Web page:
Presentation on theme: "HOLOCAUST ERA ASSETS CONFERENCE Prague, June 26-30, 2009."— Presentation transcript:
HOLOCAUST ERA ASSETS CONFERENCE Prague, June 26-30, 2009
HISTORIC REVIEW Before World War II 10 Million Jews were living in Europe. The Holocaust decimated Jewish communities from Finland in the North to Greece in the South. The largest concentration of Jews lived in Poland (3.3 million), substantial communities lived in Hungary (800,000) and Romania (600,000). Additional 5 million were scattered in around two dozen other countries in Europe. Six Million Jews were exterminated in the Holocaust (Shoah). In some countries 90% of the Jewish community was decimated.
HISTORIC REVIEW Until 1938, thousands of Jewish communities were deeply rooted in Europe where they flourished and accumulated substantial private and communal wealth. During the Holocaust, 21,000 communal properties were confiscated in Eastern and Central Europe. Only 16% of which have been recovered or for which compensation was paid. Most of the Jewish-owned property which was confiscated during the Holocaust era has not been returned, nor has a fair compensation been paid to its rightful owners.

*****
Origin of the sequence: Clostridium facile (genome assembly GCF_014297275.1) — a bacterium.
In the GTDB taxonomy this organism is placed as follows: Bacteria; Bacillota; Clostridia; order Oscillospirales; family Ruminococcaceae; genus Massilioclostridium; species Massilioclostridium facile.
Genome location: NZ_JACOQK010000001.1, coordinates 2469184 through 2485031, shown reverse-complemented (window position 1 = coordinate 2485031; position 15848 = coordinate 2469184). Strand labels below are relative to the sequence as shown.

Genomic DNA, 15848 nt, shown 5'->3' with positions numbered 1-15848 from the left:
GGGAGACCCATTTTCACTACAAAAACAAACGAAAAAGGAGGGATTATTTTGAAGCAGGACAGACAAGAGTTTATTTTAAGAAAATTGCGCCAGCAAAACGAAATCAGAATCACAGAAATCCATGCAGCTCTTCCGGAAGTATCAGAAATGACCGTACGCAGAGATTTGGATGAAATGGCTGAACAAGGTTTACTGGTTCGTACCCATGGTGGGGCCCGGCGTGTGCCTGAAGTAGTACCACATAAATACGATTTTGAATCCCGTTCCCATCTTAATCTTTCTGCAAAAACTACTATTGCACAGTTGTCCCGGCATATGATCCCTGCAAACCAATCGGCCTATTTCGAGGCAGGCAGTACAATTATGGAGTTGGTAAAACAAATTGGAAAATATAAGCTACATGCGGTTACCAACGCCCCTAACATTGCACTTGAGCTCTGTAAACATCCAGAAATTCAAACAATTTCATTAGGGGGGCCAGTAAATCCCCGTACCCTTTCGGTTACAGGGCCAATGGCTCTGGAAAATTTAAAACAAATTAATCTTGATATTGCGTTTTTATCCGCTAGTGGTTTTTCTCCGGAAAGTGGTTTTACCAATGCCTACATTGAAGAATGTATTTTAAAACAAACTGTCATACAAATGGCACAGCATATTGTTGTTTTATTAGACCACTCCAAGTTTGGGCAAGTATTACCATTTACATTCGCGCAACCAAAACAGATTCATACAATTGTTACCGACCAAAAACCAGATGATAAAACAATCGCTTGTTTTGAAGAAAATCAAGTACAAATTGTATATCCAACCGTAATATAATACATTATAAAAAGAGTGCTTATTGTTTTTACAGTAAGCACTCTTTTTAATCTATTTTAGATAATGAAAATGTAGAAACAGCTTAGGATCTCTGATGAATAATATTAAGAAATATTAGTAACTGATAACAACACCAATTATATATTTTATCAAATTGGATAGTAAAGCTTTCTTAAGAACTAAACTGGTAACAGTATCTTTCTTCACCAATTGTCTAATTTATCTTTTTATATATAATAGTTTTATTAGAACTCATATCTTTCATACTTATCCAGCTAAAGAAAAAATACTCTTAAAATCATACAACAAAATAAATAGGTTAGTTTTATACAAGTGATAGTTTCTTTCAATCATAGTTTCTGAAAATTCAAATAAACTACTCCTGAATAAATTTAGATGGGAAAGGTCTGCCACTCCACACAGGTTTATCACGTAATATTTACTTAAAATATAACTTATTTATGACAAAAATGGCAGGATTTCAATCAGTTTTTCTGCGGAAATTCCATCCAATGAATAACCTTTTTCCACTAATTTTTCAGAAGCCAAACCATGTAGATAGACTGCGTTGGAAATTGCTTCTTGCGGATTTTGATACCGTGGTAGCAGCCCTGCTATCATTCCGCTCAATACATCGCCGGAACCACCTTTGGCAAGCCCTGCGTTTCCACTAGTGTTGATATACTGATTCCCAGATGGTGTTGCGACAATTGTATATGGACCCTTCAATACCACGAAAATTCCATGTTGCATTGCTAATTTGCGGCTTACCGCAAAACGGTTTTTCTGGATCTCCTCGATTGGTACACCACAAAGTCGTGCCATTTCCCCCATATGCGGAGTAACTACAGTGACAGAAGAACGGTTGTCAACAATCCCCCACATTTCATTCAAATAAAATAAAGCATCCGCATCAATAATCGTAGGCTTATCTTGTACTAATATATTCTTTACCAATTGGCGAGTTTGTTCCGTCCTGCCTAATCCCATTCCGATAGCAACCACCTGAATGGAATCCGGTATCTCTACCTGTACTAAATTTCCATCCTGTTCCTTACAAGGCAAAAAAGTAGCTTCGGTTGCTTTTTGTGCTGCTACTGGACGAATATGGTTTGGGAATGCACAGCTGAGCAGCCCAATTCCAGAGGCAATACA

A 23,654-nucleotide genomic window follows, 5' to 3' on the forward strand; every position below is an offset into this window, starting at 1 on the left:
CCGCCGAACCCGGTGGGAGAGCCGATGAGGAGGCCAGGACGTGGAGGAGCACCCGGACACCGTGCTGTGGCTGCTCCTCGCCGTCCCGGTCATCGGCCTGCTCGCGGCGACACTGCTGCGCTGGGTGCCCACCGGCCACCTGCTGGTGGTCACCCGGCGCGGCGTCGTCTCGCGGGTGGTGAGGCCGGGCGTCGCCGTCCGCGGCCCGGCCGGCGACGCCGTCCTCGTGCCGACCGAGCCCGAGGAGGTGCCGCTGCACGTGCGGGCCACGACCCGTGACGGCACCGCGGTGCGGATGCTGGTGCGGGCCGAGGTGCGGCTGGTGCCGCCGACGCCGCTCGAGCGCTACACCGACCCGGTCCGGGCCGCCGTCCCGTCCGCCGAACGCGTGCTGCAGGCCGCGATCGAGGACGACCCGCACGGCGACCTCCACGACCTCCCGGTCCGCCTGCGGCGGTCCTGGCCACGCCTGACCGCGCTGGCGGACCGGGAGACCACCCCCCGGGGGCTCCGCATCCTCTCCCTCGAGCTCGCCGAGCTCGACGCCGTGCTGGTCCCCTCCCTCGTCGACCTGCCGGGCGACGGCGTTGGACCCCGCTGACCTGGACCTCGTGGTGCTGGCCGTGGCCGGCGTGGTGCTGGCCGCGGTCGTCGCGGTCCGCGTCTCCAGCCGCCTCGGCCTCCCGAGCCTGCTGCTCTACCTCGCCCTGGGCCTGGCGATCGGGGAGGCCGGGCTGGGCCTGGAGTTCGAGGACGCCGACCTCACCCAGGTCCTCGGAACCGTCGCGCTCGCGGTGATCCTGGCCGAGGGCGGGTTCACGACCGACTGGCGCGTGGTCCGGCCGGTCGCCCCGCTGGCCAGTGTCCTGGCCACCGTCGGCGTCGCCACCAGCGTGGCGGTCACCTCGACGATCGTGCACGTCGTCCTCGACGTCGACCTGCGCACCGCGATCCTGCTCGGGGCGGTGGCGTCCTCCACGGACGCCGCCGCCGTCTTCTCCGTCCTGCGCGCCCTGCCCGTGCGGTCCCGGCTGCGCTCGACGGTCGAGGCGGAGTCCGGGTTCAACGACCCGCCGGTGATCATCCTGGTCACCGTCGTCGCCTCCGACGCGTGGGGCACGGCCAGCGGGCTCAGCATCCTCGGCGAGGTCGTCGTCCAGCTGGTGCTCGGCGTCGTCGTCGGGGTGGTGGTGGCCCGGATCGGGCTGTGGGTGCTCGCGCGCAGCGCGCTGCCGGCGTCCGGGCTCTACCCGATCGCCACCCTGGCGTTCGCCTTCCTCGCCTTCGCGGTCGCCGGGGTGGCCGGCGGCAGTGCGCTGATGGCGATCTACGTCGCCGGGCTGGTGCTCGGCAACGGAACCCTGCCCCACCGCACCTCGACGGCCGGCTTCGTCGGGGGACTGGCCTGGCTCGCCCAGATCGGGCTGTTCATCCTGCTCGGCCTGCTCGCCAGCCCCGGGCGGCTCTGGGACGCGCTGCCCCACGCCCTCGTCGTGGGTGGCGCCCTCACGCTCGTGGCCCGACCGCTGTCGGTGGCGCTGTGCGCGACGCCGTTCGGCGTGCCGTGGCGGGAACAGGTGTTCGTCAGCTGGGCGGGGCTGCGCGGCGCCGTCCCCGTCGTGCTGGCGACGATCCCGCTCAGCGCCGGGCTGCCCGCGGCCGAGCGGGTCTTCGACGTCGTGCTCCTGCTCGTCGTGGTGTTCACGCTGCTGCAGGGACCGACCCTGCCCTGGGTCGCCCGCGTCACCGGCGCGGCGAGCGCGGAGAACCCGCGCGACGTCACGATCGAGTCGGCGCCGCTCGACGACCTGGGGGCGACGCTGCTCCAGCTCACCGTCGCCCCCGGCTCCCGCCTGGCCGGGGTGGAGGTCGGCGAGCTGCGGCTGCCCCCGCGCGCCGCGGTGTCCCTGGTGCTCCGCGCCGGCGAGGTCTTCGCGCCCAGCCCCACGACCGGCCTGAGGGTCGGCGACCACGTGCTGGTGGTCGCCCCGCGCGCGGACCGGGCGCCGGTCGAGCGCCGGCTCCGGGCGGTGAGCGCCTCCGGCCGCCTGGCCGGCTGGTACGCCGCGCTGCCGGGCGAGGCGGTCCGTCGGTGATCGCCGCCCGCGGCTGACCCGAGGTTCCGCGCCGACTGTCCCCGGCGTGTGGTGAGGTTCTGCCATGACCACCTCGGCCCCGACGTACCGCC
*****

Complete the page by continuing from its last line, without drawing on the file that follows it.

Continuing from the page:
HISTORIC REVIEW Over sixty years since the end of the Holocaust and almost twenty years since the fall of the “Iron Curtain” the overwhelming majority of confiscated Jewish property is still in the hands of European governments and private citizens protected by national legislation. The World Jewish Restitution Organization (WJRO) was created, in 1993, to serve as a voice for the Jewish people – to establish or improve existing claims processes, and increase attention to the issue of restitution of immovable communal and private property.